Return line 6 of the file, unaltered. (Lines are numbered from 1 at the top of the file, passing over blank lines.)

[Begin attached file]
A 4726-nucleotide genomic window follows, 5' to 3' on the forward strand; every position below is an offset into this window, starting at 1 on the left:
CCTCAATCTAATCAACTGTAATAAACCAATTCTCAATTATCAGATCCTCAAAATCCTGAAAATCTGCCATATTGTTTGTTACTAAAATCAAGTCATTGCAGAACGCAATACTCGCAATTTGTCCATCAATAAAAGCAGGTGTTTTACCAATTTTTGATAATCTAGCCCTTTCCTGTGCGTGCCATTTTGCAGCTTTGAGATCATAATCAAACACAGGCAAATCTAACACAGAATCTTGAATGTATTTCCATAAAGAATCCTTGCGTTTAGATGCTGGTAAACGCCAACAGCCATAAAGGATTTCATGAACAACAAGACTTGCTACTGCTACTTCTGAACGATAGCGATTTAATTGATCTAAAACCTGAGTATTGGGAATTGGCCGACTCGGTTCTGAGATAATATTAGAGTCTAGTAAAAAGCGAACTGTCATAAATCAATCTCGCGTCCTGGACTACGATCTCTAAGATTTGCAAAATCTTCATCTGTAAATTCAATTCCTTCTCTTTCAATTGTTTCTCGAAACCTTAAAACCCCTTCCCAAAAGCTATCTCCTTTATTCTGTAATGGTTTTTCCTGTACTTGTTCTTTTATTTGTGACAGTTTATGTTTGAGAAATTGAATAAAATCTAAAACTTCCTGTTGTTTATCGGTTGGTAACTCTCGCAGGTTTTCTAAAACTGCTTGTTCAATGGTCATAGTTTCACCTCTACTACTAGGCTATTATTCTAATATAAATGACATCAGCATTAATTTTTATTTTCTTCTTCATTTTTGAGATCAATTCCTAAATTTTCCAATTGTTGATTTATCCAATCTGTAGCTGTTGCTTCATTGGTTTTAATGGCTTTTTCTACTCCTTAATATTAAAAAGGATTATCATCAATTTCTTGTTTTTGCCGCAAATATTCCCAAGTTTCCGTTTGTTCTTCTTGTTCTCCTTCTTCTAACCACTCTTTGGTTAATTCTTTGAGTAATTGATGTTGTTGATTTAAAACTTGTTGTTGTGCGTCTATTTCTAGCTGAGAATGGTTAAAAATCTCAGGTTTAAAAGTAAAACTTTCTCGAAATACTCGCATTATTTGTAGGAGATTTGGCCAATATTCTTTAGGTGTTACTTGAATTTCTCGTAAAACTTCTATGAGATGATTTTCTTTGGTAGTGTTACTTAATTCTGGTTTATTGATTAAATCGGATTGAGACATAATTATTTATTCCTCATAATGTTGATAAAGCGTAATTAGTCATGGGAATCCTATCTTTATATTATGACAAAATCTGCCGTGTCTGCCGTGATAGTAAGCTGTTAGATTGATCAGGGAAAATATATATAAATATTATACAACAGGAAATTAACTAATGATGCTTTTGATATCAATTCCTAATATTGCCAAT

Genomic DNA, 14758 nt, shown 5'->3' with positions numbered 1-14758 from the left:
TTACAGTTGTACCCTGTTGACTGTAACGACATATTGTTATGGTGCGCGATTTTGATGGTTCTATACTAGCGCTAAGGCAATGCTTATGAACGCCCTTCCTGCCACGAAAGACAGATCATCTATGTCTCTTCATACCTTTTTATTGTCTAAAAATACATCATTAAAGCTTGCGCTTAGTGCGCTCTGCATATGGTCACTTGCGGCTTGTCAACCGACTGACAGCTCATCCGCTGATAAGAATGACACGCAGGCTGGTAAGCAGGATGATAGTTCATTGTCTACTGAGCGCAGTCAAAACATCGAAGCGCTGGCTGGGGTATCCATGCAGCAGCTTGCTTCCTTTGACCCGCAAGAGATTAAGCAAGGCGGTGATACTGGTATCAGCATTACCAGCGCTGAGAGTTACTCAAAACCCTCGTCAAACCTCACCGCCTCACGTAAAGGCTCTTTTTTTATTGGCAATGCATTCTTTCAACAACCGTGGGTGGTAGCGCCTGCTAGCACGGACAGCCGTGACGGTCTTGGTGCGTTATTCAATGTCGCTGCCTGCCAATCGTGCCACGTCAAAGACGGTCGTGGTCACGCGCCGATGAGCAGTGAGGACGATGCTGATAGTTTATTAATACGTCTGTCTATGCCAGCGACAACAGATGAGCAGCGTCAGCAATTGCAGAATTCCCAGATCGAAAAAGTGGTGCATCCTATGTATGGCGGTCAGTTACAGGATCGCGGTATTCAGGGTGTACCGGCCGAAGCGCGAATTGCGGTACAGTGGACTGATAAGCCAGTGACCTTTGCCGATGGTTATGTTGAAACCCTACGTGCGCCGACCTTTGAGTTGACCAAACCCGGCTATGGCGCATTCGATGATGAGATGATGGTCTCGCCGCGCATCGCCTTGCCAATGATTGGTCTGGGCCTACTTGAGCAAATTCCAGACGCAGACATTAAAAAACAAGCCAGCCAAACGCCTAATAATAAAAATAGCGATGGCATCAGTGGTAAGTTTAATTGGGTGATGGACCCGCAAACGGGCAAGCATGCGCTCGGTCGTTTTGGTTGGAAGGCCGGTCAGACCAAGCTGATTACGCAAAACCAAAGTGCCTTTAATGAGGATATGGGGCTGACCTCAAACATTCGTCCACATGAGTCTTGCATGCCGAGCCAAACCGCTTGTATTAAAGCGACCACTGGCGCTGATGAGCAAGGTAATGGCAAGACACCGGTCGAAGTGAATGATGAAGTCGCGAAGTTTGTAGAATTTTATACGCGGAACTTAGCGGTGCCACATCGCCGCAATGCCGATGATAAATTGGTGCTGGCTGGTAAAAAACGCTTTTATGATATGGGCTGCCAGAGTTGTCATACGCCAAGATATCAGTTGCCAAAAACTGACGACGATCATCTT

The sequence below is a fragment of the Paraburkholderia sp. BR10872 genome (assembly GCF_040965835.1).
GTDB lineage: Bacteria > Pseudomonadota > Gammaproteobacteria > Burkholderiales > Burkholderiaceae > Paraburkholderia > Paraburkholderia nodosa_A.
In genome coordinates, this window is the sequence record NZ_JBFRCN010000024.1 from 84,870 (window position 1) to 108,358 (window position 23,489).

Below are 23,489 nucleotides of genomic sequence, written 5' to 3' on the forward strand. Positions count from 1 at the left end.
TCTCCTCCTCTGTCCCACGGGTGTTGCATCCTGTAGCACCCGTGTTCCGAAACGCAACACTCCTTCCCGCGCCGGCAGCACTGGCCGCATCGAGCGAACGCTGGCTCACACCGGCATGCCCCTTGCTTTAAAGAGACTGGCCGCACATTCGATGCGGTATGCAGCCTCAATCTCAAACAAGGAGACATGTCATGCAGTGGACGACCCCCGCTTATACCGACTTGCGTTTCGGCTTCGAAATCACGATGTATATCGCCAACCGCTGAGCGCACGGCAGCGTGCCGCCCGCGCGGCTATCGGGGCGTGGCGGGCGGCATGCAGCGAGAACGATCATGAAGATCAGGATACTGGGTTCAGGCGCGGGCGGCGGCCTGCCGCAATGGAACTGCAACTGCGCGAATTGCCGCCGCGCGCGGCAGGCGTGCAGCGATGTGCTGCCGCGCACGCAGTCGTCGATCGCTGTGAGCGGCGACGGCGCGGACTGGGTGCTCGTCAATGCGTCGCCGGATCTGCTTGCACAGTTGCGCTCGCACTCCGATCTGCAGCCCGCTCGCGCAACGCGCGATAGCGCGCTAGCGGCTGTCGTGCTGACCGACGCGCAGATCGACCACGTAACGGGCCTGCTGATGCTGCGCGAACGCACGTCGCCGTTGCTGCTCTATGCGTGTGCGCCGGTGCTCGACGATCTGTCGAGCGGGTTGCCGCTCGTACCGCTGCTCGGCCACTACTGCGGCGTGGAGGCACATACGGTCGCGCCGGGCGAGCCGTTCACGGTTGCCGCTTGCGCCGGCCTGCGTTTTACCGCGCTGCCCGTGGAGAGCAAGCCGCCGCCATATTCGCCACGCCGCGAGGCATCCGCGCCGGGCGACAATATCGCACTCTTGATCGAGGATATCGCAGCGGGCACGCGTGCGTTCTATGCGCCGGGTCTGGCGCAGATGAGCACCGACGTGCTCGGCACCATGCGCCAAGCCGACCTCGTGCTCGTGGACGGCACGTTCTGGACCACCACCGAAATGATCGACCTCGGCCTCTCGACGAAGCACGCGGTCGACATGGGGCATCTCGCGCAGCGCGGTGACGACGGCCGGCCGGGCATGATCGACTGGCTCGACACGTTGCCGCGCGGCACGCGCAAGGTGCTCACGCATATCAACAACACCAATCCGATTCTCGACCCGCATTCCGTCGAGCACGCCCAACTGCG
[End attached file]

GTDB lineage: Bacteria > Pseudomonadota > Gammaproteobacteria > Burkholderiales > Burkholderiaceae > Paraburkholderia > Paraburkholderia nodosa_A.